Second, there is a set of organizational values which have emerged as ingredients to healthy, sustainable systems. Among them are three in particular: Transparency, integrity and collaboration. For the church beyond the congregation, these values (or lack of them) make a difference. Briefly put, transparency involves whether the actions and decisions of the organization, its leaders and members readily make sense to one another. When something does not make sense in an organization, then the spirit and interest of those who are counted on to participate in it are too weakened to be effective. Integrity is often expressed as “doing what you say” or “walking the talk”. True enough. Organizational integrity also involves connecting people, places and activities together in a meaningful narrative. With these two values in place, we come to know both why something is being done (transparency) and why it is worthwhile (integrity). The third value is collaboration – co-laboring, working together, partnership. This is one of St. Paul’s repeated themes. He constantly invites and encourages others to work alongside him and with him. The Spirit has generously distributed gifts for ministry among us all. When we work together with our various gifts, the Spirit empowers the mission of Christ in wonderful ways. A synod mindful of the values of being transparent, committed to integration and striving to collaborate will be a healthy and productive system.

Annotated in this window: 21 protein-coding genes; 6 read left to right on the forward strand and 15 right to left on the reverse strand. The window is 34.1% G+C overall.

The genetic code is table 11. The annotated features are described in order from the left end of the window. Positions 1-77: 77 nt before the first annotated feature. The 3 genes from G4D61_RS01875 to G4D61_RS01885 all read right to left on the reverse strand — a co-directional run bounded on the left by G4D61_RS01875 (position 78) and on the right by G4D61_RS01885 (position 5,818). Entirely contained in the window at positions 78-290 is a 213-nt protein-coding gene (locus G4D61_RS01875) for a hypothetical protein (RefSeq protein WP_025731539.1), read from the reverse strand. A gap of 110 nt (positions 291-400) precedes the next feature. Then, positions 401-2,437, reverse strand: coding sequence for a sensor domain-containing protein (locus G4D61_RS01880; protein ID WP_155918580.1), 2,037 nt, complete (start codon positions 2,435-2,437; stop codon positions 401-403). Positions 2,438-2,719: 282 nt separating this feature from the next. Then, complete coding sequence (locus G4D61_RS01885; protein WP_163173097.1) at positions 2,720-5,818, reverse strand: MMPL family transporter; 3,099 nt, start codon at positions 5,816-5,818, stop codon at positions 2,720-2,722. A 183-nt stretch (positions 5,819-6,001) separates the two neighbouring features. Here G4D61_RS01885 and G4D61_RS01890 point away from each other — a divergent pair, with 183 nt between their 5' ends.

Let me conclude this reflection with a metaphor.